All phenomena are projections of mind; Mind is no-mind, devoid of any mind-essence. It is void yet unceasing, manifesting as anything whatsoever. After careful examination, may the ground and root of everything be known for good.
One's own projections, that never truly existed, become mistaken for objects. Overpowered by ignorance, one's mind becomes mistaken for a self. Under the sway of this dualistic belief, one wanders in the maze of existence. May ignorance - the state of illusion - be decisively exposed.
It does not exist - even the Buddhas have not seen it. It is not non-existent being the universal basis for samsara and nirvana. It is not a combination of opposites - but simultaneity, the middle way. May the true nature of mind, free from any extreme, be realized.
It cannot be shown by such statements as "this is it." It cannot be refuted by any statements of "this is not it." Inaccessible to the intellect, the universal essence is uncreated. May there be certainty about the ultimately true.
Not understanding this, one drifts round and round in the ocean of samsara. When this is understood, Buddha is nowhere else. All is this - there is nothing which is not this. May the "mystery" of the true nature, the universal ground, be known.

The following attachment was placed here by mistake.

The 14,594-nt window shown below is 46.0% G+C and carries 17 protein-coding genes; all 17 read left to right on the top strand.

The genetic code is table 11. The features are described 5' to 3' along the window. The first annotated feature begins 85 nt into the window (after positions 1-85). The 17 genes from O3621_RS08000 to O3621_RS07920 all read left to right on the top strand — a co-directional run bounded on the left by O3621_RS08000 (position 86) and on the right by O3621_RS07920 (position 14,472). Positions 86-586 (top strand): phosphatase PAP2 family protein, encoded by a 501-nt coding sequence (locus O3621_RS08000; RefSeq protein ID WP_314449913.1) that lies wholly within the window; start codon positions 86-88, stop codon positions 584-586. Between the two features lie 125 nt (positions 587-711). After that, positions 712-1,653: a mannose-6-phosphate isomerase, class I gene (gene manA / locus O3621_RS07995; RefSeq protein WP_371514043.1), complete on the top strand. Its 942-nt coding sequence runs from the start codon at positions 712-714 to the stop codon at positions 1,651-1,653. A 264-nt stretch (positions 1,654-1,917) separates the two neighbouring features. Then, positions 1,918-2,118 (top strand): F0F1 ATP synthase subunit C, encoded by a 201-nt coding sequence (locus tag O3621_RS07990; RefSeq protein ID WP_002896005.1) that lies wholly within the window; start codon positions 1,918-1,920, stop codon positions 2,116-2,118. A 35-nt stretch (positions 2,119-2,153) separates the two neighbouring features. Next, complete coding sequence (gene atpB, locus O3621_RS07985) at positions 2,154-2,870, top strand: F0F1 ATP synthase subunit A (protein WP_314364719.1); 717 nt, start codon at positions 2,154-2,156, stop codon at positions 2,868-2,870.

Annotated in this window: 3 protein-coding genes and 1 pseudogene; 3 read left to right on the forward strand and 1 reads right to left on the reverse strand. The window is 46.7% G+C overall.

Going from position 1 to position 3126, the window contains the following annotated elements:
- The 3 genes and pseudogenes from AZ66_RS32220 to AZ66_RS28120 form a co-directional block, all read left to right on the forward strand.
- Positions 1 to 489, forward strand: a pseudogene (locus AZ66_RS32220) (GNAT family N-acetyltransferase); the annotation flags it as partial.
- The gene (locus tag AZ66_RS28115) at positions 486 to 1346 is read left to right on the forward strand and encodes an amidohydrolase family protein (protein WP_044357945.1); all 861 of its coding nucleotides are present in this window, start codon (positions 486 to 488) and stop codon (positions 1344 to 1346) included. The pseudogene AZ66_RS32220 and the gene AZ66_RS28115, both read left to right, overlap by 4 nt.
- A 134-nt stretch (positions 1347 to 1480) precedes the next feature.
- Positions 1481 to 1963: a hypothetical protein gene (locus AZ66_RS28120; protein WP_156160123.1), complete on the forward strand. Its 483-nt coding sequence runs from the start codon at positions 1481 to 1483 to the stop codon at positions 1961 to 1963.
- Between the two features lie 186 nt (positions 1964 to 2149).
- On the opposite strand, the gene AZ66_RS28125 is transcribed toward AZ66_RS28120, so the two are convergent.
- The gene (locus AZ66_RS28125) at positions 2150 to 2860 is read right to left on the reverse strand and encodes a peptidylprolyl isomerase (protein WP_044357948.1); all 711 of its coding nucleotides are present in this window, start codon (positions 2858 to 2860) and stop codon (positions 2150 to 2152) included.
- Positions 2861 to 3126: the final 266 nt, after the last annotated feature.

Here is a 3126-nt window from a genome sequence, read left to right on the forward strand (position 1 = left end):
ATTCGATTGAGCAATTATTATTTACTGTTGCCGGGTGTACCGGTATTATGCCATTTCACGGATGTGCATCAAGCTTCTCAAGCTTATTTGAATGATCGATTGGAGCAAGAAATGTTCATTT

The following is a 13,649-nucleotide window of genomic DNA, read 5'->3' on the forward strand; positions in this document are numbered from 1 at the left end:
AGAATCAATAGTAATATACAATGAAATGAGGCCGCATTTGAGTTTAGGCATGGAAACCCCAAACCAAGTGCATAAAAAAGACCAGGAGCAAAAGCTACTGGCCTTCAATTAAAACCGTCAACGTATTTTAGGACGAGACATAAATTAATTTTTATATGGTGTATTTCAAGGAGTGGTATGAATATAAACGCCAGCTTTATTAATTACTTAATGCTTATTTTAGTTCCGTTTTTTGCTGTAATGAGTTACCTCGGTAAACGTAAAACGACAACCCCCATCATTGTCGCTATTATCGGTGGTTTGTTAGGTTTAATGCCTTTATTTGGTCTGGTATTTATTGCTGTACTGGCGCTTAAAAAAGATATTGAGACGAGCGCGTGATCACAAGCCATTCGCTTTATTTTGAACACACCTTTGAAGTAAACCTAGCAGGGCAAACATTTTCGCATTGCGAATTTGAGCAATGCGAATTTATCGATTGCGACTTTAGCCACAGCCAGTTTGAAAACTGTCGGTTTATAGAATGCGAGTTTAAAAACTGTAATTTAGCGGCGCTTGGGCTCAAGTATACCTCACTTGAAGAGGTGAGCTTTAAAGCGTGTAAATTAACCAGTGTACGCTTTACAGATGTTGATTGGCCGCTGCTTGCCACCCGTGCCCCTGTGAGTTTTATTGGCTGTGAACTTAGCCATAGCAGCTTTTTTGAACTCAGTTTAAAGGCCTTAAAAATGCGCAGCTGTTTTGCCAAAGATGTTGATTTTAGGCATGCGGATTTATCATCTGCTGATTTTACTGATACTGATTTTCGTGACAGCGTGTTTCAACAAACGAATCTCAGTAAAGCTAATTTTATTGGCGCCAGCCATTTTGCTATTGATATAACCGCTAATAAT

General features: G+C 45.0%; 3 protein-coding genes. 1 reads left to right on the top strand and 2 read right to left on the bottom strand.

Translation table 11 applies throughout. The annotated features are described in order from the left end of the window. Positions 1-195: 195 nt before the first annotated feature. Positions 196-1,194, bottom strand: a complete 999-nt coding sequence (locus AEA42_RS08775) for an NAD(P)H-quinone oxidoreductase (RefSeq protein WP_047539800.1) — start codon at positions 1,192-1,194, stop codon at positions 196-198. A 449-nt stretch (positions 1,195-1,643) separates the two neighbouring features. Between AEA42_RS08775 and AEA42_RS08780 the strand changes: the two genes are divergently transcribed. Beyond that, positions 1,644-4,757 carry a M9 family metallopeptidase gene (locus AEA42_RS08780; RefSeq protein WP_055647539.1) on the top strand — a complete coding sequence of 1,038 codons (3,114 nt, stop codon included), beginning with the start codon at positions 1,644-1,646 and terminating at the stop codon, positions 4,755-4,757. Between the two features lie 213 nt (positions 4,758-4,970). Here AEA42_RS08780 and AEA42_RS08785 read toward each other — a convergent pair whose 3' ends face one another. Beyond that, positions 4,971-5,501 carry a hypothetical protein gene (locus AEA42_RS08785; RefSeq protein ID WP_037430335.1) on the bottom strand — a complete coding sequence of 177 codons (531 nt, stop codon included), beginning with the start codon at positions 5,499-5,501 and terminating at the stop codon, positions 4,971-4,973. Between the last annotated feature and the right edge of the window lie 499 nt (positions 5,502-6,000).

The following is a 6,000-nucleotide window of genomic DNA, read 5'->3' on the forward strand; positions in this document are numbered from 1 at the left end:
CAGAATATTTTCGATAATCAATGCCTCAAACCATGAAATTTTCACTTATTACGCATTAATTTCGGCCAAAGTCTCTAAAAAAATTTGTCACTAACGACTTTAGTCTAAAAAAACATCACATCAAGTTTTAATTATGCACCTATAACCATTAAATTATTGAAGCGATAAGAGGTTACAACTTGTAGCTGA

Manifestation is mind; yet voidness is also mind. Understanding is mind, yet illusion is also mind. Origination is mind, yet cessation is also mind. May all misinterpretations of mind be cut through.
To be uncontaminated by strained intellectual meditation, to be unruffled by the winds of ordinary hustle and bustle, to know how to leave the mind to its own course, unmodified and natural; this is the practice of the meaning of mind. May I be skilled in it and apply it always.
Rough or smooth, the waves of thought come to rest of their own accord. Without agitation, the river of mind settles naturally. Free from the polluting silt of drowsiness and torpor, may the ocean of tranquility remain unwavering and stable.
When looking again and again at the mind, there is no thing to look at. The "nothing to be seen" is seen vividly - just as it is. This is what cuts through all doubts of "being" or "not being." May I recognize it directly and unmistakenly.